This spring, the University of Hawaiʻi–West Oʻahu’s Distinguished Visiting Scholars Program will bring prominent social science experts to the university to discuss current and ancient civilizations, in honor of UH West Oʻahu’s 40th anniversary. The presentations are free and open to the public.

The UH West Oʻahu Distinguished Visiting Scholars Program brings seasoned scholars and practitioners in the humanities, social sciences, and indigenous arts, traditions and cultures to UH West Oʻahu for the benefit of students, faculty, staff, and the community.

Rhacel Salazar Parrenas

Rhacel Salazar Parrenas

Mobilizing Morality: Migrant Domestic Workers in Dubai
March 29, 3:30–5:30 p.m.
UH West Oʻahu Campus Center Multipurpose Room, C208

In commemoration of Women’s History Month, University of Southern California Professor of Sociology and Gender Studies Rhacel Salazar Parrenas will discuss migrant domestics workers in Dubai. Parrenas is one of the leading scholars of the international migration of Filipino/a workers and a 2015–2016 Deutsche Bank Member of the Institute for Advanced Study in Princeton, N.J.

Light refreshments will be served. The presentation is co-sponsored by the UH West Oʻahu Distinguished Visiting Scholars Program, the UHWO Sociology Club, Alpha Kappa Delta and Pamantasan West Oʻahu. For more information, contact Joyce Chinen via email.

Jonathan Mark Kenoyer

Jonathan Mark Kenoyer

Trade and Technology of the Indus Civilization (2600–1900 BC)
April 19, 7–8:30 p.m.
UH West Oʻahu Classroom Building, D146

University of Wisconsin-Madison Professor of Anthropology Jonathan Mark Kenoyer, will discuss the nature of trade and the developments in specialized technologies that contributed to the emergence of state level society in the Indus civilization, spread over what is now Pakistan and Western India. He will discuss the undeciphered Indus writing system represented on seals, pottery and a wide range of other objects. Kenoyer will also speak about the organization of Indus cities and the decline and legacy of Indus culture.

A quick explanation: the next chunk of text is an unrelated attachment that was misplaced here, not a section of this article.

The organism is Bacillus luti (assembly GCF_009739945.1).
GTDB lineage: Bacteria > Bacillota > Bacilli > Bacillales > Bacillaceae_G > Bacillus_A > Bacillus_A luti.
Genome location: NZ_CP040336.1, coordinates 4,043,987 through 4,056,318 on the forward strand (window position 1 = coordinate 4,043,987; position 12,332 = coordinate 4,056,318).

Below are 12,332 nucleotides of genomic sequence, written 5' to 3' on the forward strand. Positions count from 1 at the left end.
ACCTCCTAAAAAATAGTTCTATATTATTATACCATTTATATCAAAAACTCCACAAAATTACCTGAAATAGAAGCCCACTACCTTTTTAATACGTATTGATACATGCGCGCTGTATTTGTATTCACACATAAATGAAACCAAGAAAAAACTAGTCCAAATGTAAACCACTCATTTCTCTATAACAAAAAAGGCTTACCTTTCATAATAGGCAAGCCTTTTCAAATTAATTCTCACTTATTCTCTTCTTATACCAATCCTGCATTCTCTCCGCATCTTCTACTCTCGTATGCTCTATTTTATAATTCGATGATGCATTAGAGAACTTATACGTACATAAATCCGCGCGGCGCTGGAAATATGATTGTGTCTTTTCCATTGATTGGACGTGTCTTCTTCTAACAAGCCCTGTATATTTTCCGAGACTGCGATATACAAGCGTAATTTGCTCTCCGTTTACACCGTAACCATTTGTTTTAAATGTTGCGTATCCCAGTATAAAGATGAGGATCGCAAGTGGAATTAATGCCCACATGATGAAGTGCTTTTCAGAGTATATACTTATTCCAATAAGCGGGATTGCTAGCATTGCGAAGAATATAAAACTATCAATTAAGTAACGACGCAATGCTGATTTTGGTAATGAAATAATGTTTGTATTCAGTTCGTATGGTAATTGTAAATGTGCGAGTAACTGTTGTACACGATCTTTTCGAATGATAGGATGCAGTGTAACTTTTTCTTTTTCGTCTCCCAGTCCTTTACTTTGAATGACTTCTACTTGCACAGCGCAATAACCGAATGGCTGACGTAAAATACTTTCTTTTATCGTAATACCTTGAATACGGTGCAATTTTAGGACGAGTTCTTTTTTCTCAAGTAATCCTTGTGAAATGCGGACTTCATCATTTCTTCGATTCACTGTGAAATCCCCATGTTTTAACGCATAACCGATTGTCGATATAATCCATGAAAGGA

Kenoyer served as field director and co-director of the Harappa Archaeological Research Project since 1986 and has worked on excavations and ethnoarchaeological studies in both Pakistan and India, as well as in other nearby regions including Oman and China. His work has been featured in National Geographic Magazine and Scientific American as well as on the website www.harappa.com.

More on the UH West Oʻahu Distinguished Visiting Scholars Program

The event is sponsored by the UH West Oʻahu Distinguished Visiting Scholars Program and the UH West Oʻahu anthropology program. For more information, contact William Belcher via email.